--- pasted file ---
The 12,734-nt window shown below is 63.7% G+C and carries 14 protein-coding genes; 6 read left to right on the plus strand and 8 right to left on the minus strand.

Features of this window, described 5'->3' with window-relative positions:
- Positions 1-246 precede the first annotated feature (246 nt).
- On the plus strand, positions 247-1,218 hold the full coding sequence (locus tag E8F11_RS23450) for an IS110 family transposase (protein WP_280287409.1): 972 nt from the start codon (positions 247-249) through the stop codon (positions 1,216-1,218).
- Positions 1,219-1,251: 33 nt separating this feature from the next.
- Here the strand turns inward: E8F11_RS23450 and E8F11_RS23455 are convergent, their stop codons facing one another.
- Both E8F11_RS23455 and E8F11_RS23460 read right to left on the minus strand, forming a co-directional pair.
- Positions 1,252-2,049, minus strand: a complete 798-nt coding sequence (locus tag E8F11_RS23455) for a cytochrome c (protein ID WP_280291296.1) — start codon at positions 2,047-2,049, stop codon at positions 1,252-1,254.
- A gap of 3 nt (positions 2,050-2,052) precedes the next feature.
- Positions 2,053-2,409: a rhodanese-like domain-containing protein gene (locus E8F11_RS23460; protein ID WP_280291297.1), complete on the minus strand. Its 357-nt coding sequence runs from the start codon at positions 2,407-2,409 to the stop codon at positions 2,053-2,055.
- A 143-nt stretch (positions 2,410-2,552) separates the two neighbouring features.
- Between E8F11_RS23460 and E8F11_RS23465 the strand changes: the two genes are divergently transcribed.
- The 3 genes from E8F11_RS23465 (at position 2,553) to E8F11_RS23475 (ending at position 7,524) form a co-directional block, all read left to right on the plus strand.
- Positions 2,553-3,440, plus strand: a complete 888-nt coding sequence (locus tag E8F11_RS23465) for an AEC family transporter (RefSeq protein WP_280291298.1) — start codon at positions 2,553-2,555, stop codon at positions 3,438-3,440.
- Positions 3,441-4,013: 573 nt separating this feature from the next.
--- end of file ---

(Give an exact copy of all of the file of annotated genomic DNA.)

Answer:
The 12,734-nt window shown below is 63.7% G+C and carries 14 protein-coding genes; 6 read left to right on the plus strand and 8 right to left on the minus strand.

Features of this window, described 5'->3' with window-relative positions:
- Positions 1-246 precede the first annotated feature (246 nt).
- On the plus strand, positions 247-1,218 hold the full coding sequence (locus tag E8F11_RS23450) for an IS110 family transposase (protein WP_280287409.1): 972 nt from the start codon (positions 247-249) through the stop codon (positions 1,216-1,218).
- Positions 1,219-1,251: 33 nt separating this feature from the next.
- Here the strand turns inward: E8F11_RS23450 and E8F11_RS23455 are convergent, their stop codons facing one another.
- Both E8F11_RS23455 and E8F11_RS23460 read right to left on the minus strand, forming a co-directional pair.
- Positions 1,252-2,049, minus strand: a complete 798-nt coding sequence (locus tag E8F11_RS23455) for a cytochrome c (protein ID WP_280291296.1) — start codon at positions 2,047-2,049, stop codon at positions 1,252-1,254.
- A gap of 3 nt (positions 2,050-2,052) precedes the next feature.
- Positions 2,053-2,409: a rhodanese-like domain-containing protein gene (locus E8F11_RS23460; protein ID WP_280291297.1), complete on the minus strand. Its 357-nt coding sequence runs from the start codon at positions 2,407-2,409 to the stop codon at positions 2,053-2,055.
- A 143-nt stretch (positions 2,410-2,552) separates the two neighbouring features.
- Between E8F11_RS23460 and E8F11_RS23465 the strand changes: the two genes are divergently transcribed.
- The 3 genes from E8F11_RS23465 (at position 2,553) to E8F11_RS23475 (ending at position 7,524) form a co-directional block, all read left to right on the plus strand.
- Positions 2,553-3,440, plus strand: a complete 888-nt coding sequence (locus tag E8F11_RS23465) for an AEC family transporter (RefSeq protein WP_280291298.1) — start codon at positions 2,553-2,555, stop codon at positions 3,438-3,440.
- Positions 3,441-4,013: 573 nt separating this feature from the next.